The utilisation of cyber technology and cyber networks allows the advancement of rail transport. Transport Cyber can be proud of its green credentials as investment in cyber and protection against cyber can only enhance the use of green railways over road pollution. In Europe, already there are initiatives for longer freight trains enhanced by improved signalling to remove haulage from the highways.
Both the two main parties focus on investment in the UK’s infrastructure as policy priorities. Labour’s commitment to a green revolution should embrace the rail and metro, tram industry. The green credentials of rail and tram are huge and can get bigger. The motor industry can no longer be king and needs to be relegated until motor cars can run safely and without pollution. Electric trains carry far more passengers far more efficiently, far faster and greatly more safe that cars or planes; Labour must concentrate on extending train networks, between our cities and ports, extending them to our countryside and seaside, building more stations along the way. Inside our cities, tram networks need to be multiplied as environmentally sound arteries from suburbs to shopping centres, from home to office, tram stops and green parks. Cyclists must be given pollution free access to travel without the danger of lorries and inadvertent drivers. Forget park and ride, think train and tram. Of course, we will never eliminate cars and buses for individual accessibility but the world needs transport to be eco-friendly in a way they can never be.
Stored power leads the way
One of the greatest innovations for both tram and train is the development of battery power. Birmingham City Council announced last week it had successfully trialed battery power on its new Midland Metro tram lines. The implication is far less infrastructure is required (overhead power cables and stanchions). Therefore Birmingham might see extended Tram installations – through the tunnels, up the Bristol Road all the way to the Lickeys, maybe as far out to the airport??
“One of the greatest innovations for both tram and train is the development of battery power.”
Keeping up with Battery power, Bombardier Transportation announced on October 2 that it has signed a memorandum of understanding with Leclanché SA which would see the Swiss company become its preferred global provider of battery systems for rail applications. According to Bombardier, Leclanché will deliver ‘imminently’ its first performance demonstrator battery systems, after which it will be in line to supply traction equipment worth in excess of €100m for use in more than 10 rolling stock projects. Bombardier will use Leclanché’s GNMC and LTO cells, modules and pack technology across its extensive portfolio of trains. The collaboration is intended reduce dependence on diesel engines and lead to a reduction in greenhouse gas emissions by the railway sector.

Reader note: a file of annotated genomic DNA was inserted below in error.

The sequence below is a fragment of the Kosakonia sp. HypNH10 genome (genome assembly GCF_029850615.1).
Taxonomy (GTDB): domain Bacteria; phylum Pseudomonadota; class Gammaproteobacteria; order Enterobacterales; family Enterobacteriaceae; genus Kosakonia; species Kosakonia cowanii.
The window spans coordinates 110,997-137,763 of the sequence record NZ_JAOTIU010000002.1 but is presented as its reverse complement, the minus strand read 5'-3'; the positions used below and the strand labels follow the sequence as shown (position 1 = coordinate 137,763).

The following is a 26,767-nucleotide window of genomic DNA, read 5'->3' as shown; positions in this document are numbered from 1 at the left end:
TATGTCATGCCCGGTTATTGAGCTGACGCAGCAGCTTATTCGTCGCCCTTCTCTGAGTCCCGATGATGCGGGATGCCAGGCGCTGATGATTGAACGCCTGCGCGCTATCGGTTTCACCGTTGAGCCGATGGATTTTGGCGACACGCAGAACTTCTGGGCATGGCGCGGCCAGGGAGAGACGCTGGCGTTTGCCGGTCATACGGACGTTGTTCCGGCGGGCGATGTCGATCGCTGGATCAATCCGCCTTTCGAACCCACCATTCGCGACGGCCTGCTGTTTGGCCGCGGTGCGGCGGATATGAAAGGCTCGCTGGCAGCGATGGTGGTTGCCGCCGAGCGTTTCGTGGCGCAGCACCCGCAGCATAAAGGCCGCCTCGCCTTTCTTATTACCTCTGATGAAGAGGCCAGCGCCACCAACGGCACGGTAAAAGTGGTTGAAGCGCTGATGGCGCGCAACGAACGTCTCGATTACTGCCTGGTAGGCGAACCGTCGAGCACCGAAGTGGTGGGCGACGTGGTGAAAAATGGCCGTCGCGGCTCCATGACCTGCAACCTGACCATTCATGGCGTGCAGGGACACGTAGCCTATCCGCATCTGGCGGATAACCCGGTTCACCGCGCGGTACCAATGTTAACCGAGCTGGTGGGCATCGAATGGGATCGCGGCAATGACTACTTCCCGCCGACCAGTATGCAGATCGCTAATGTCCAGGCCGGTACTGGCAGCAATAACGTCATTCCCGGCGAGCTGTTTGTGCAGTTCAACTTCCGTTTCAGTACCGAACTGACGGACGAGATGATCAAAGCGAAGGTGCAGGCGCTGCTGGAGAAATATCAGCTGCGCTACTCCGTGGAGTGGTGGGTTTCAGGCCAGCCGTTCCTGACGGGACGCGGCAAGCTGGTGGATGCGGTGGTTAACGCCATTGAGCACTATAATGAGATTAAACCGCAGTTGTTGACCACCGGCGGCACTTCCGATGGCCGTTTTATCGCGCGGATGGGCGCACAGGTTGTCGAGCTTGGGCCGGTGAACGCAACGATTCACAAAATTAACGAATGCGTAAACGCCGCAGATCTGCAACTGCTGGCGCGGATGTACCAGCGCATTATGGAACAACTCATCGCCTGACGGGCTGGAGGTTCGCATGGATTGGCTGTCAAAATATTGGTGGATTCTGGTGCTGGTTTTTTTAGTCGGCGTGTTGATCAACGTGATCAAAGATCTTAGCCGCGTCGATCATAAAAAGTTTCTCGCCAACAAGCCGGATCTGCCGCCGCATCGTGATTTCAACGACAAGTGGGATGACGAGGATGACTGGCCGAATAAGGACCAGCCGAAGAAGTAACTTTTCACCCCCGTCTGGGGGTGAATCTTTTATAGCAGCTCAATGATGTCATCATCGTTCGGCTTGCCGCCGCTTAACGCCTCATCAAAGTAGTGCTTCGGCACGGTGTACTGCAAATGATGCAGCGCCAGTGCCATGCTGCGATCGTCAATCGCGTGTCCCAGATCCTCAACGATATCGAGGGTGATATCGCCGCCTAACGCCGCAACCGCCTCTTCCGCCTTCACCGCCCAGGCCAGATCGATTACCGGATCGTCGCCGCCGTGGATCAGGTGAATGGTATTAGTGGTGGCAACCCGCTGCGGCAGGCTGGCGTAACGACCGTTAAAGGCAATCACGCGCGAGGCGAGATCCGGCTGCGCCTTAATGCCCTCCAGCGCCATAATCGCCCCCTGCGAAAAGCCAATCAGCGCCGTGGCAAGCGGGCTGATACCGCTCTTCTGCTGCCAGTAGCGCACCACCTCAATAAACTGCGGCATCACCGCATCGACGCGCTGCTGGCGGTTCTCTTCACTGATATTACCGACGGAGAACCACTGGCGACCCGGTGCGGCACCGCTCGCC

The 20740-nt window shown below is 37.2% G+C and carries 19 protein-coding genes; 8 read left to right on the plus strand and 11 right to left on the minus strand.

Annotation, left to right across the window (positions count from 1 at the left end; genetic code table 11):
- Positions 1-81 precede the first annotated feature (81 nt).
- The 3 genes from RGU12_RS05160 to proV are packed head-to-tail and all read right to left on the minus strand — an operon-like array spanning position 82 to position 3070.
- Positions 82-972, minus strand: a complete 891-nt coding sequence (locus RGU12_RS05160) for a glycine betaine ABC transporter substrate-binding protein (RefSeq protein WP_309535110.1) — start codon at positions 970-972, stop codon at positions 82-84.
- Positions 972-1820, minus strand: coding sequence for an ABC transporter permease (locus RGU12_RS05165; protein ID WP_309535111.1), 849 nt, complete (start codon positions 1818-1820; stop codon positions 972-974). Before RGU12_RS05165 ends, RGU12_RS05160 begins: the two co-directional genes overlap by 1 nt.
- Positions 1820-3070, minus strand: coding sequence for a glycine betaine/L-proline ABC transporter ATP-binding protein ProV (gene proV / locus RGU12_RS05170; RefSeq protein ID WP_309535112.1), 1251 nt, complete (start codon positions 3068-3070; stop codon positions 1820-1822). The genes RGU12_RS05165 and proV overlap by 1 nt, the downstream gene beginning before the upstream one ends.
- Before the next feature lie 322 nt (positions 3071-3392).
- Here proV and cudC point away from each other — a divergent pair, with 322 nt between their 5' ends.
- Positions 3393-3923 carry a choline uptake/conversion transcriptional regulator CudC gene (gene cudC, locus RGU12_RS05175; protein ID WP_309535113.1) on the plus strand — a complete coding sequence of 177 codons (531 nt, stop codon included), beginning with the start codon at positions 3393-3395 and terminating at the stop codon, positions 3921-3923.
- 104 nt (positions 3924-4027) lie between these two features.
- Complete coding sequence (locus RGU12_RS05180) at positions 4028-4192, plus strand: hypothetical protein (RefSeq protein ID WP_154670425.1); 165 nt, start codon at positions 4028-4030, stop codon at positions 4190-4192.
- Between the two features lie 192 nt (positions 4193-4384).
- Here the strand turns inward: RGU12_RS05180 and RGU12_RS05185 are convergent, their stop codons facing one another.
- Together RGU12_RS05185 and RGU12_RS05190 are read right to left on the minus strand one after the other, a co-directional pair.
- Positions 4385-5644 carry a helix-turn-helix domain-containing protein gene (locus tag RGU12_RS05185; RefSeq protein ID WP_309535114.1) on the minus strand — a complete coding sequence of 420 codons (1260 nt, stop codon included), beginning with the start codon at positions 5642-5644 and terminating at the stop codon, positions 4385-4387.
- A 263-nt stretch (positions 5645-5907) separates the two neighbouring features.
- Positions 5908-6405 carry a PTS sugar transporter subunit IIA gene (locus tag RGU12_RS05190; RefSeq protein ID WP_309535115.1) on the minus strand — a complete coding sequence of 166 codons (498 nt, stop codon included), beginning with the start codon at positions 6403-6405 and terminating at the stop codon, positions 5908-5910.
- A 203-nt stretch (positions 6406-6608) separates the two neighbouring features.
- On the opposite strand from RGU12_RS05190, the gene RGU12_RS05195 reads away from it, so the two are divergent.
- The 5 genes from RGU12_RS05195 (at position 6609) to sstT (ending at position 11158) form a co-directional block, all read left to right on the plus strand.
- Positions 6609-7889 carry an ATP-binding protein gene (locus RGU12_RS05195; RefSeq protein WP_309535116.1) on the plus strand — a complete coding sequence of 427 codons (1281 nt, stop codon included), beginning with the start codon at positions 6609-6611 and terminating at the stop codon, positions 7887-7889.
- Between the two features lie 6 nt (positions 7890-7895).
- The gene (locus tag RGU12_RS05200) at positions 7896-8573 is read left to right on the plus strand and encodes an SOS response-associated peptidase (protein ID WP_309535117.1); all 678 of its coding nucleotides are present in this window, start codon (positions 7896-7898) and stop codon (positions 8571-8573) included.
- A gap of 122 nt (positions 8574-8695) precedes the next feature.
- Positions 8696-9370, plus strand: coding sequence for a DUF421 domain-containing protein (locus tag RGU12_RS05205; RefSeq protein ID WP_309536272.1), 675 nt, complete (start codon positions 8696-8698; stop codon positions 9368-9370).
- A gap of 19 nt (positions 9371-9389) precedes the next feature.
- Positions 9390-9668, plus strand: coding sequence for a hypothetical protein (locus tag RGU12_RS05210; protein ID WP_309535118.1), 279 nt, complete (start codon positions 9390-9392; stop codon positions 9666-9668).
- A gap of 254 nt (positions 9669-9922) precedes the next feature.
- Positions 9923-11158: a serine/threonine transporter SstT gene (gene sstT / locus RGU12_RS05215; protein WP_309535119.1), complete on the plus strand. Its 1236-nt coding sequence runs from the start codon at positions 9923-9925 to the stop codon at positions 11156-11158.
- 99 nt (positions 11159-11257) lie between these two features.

This follows an earlier trial by Siemens in April – AUSTRIAN Federal Railways (ÖBB) and Siemens demonstrated the operation of the prototype Desiro ML battery-electric multiple unit on April 12 in connection with a congress on regional public transport in Wiener Neustadt Passenger tests of the Desiro ML Cityjet eco are planned in second half of 2019. Using the battery option produces half the CO2 emissions compared to the diesel engines that have to be used otherwise.
The drive enables the train to charge its newly installed batteries via the pantograph on electrified rail lines. This energy is then available for powering the train on non-electrified stretches. As soon as the train leaves the electrified line, its batteries feed the train’s power supply system. Siemens and ÖBB will now thoroughly test this technology in a pilot project over the coming months and develop the system to series maturity. When the batteries are ready for series production, they should have a lifetime of around 15 years, which means they will have to be replaced only once over the entire service life of the train.
The battery system located on the middle car of the converted trainset is comprised of three battery containers, two DC/DC controllers, a battery cooler and other electronic components. The system uses lithium-titanate batteries (LTO) which allow significantly higher charging currents for fast charging. A new thermal concept for the battery containers allows the battery packs to operate in a wider range of external battery conditions.
“Climate protection is especially important at ÖBB. We’re always looking for ways to improve our products and make them more environmentally friendly. As part of this quest, ÖBB will continue to focus on replacing diesel vehicles in the future. As Austria’s largest climate protection company, ÖBB is spearheading a further initiative in the fight against climate change with the Cityjet eco,” said Evelyn Palla, member of the Management Board of ÖBB Personenverkehr.
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